By Marsha Shuler
Capitol news bureau
August 24, 2012
State health officials warned Louisiana residents and visitors Wednesday to take precautions against the potentially deadly West Nile virus with the state on track to record its worst outbreak since 2006.
The mosquito-borne illness has already resulted in six deaths in Louisiana, only half-way through the peak season. The six deaths are among the 47 reported cases of people contracting the West Nile virus’ deadliest neuroinvasive disease. That’s out of 92 human West Nile infections reported to public health officials so far this year.
The deaths are the first reported in Louisiana in three years from the form of the disease that attacks the brain and spinal cord. It’s spread from birds to mosquitoes to humans.
Most at risk are people over age 50 “who can’t fight infection,” state health officer Dr. Jimmy Guidry said.
“It’s a public health threat,” state public health chief J.T. Lane said. “It’s active. It’s presenting itself in every corner of the state and it’s not going to go away.”
Lane said the disease is preventable with “some simple steps people can take to prevent being bitten.”
The state health warning came as the federal Centers for Disease Control and Prevention on Wednesday also reported three times the usual number of West Nile cases for this time of year in the U.S.
Nationally, there have been 41 deaths among 1,118 illnesses reported to the CDC. In an average year, fewer than 300 cases are reported this early, the agency reported.
“We are in the middle of one of the worst West Nile outbreaks ever seen in the United States,” said Dr. Lyle Peterson, a CDC official.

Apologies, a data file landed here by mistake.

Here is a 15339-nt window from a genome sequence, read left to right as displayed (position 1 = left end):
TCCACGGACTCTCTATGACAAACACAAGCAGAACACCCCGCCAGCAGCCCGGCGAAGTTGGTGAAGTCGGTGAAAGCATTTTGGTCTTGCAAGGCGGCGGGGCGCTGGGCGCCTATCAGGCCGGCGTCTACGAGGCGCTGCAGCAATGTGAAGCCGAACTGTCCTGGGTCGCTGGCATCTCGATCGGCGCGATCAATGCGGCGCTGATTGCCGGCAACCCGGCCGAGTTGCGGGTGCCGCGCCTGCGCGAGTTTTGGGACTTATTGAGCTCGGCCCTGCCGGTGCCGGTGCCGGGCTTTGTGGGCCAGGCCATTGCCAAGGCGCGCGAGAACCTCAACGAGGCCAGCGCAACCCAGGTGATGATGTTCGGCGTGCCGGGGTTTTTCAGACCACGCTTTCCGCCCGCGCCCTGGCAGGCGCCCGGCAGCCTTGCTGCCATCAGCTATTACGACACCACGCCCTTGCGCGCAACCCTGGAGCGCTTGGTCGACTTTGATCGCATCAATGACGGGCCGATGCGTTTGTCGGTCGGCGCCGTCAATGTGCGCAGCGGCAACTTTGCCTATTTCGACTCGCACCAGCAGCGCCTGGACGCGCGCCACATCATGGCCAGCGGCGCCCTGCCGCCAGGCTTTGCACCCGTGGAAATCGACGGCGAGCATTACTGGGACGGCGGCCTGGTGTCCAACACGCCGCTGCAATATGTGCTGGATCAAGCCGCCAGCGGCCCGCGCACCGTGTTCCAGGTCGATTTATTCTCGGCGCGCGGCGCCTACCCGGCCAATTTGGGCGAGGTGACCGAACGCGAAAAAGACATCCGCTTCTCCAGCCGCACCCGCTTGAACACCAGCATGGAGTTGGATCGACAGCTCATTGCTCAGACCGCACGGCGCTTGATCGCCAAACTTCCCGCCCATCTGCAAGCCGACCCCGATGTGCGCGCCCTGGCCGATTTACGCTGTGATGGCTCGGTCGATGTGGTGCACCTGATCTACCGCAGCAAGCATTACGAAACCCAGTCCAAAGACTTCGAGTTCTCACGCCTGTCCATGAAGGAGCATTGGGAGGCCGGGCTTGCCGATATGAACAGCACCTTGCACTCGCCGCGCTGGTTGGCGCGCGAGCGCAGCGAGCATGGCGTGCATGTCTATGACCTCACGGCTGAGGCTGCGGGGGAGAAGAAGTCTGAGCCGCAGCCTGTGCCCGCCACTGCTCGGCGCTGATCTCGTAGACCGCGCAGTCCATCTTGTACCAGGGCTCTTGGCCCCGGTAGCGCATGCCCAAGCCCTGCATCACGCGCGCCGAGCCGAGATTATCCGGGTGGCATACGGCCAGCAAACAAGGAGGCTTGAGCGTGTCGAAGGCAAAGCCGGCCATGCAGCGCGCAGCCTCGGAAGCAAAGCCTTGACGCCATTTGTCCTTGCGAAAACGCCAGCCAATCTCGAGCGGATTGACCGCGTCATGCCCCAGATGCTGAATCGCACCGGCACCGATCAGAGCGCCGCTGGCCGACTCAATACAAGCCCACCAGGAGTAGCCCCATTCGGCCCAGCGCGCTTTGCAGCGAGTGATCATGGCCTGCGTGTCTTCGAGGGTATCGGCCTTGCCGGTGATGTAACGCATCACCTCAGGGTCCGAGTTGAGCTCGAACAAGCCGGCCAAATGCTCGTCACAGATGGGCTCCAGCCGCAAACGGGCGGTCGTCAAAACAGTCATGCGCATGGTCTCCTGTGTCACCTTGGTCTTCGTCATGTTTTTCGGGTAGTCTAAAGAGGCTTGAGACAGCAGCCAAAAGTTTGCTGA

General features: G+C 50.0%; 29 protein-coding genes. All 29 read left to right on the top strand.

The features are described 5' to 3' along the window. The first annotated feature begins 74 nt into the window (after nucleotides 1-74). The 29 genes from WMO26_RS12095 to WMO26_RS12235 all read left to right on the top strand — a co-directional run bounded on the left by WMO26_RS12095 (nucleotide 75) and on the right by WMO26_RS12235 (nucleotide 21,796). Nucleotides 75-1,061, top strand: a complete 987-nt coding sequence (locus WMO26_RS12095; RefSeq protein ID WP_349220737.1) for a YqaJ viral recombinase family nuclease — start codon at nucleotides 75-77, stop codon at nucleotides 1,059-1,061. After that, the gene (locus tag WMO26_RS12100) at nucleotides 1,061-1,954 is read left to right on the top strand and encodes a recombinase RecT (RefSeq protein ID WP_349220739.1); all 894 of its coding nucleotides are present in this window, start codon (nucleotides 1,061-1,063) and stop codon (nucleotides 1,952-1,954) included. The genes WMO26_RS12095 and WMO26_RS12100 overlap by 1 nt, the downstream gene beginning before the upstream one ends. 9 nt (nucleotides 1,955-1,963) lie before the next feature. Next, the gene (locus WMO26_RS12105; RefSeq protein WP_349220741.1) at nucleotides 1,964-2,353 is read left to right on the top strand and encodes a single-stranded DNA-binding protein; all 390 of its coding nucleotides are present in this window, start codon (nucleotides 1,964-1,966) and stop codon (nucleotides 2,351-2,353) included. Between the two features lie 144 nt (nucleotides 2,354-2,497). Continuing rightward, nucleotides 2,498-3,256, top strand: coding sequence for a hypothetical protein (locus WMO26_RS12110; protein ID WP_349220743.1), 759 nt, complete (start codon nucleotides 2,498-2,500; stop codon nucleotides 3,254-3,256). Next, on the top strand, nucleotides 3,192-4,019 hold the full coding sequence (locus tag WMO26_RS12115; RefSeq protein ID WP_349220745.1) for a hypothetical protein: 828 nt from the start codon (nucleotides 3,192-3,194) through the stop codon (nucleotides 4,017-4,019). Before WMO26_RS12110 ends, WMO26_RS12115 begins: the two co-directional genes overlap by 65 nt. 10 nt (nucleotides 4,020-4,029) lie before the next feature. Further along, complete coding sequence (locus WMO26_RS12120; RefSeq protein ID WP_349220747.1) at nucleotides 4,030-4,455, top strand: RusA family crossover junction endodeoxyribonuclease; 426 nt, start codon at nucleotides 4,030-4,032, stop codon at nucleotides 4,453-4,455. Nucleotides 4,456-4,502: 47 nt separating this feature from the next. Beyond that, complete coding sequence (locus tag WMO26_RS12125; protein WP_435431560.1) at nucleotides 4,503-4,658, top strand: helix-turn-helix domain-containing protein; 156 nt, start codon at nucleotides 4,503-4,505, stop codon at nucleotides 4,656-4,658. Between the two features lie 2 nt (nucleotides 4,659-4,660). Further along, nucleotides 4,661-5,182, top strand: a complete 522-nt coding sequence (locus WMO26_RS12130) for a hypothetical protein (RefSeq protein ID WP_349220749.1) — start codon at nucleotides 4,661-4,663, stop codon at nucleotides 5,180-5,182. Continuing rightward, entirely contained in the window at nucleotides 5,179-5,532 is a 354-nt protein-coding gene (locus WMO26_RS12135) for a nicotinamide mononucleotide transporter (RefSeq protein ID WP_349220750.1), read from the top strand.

Texas has been hit particularly hard, with nearly half the reported cases in that state.
Most infections are reported in August and September.
“Now we are at the time of year where more people are at risk,” with more people spending time outdoors for football games and backyard cookouts, Lane said.
Guidry advised people to abide by what he called the four Ds:
- Get DEET — a mosquito repellent — and follow product instructions.
- Avoid the outdoors at dawn and dusk when mosquitoes are out.
- Dress properly with long-sleeved shirts and pants.
- Drain any container of stagnant water, which is a mosquito breeding ground.
“We really want to get the word out. It’s the most West Nile we have seen by August,” Guidry said. “It’s important we take seriously our health.”
Guidry said people need to take precautions “so we make sure 2012 doesn’t become 2002,” when the state recorded 24 deaths, the most West Nile cases since the virus surfaced in the state.
West Nile was first reported in the U.S. in 1999 in New York and has spread over the rest of the country since then. It peaked in 2002 and 2003, when severe illnesses reached nearly 3,000 and deaths surpassed 260.
Hot spots through the years have included southeast Louisiana, central and southern California, and areas around Dallas, Houston, Chicago and Phoenix.
West Nile virus has several forms: the potentially deadly neuroinvasive disease; and a fever that causes flulike symptoms. So far this year there have been 47 cases of neuroinvasive disease and 26 cases of fever.
Thirty-nine of the neuroinvasive disease cases have involved people age 45 or older, according to a state Office of Public Health surveillance report. The incidence also is higher among males.
There also is what is known as “asymptomatic” cases in which infected people had the virus but did not feel ill. Nineteen such cases have been recorded this year.
The infection in those cases was discovered when people had a blood test for some other reason.
The Associated Press
contributed to this report.